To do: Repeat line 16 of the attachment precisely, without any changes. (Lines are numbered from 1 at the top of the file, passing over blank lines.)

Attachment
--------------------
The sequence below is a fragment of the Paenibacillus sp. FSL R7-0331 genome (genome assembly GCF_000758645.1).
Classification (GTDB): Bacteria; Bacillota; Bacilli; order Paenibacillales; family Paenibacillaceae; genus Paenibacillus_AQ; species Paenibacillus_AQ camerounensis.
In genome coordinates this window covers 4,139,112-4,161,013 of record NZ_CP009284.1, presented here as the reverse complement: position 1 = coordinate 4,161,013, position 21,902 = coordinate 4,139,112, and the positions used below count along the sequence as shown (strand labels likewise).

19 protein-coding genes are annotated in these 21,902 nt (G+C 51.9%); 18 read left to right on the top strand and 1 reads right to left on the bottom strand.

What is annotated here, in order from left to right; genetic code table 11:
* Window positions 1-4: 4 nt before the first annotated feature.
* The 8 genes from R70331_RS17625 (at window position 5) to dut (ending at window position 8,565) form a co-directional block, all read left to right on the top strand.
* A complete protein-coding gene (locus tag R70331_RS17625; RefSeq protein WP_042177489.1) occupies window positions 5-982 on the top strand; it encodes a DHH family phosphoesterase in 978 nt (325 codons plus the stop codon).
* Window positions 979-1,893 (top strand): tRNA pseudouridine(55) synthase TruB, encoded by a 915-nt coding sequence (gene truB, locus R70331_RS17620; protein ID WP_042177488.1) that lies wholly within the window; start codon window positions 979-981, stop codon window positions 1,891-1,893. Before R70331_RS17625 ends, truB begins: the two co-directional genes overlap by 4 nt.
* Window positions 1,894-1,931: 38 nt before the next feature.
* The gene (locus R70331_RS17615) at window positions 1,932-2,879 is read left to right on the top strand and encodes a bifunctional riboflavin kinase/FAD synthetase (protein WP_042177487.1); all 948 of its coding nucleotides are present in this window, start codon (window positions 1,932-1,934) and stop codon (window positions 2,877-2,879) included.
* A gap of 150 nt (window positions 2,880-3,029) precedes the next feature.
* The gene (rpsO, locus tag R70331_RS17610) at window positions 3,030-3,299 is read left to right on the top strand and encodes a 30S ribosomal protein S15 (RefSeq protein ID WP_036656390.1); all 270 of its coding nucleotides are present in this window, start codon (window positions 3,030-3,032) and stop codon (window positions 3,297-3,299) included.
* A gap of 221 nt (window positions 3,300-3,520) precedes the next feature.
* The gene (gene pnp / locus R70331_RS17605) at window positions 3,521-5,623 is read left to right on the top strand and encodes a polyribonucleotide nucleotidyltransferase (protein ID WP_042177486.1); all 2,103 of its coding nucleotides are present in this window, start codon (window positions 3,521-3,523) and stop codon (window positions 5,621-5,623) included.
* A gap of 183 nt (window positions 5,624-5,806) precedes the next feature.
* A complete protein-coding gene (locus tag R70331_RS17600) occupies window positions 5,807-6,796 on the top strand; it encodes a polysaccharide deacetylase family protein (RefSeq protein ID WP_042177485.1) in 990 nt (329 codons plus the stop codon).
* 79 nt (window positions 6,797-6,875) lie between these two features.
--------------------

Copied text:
* A gap of 183 nt (window positions 5,624-5,806) precedes the next feature.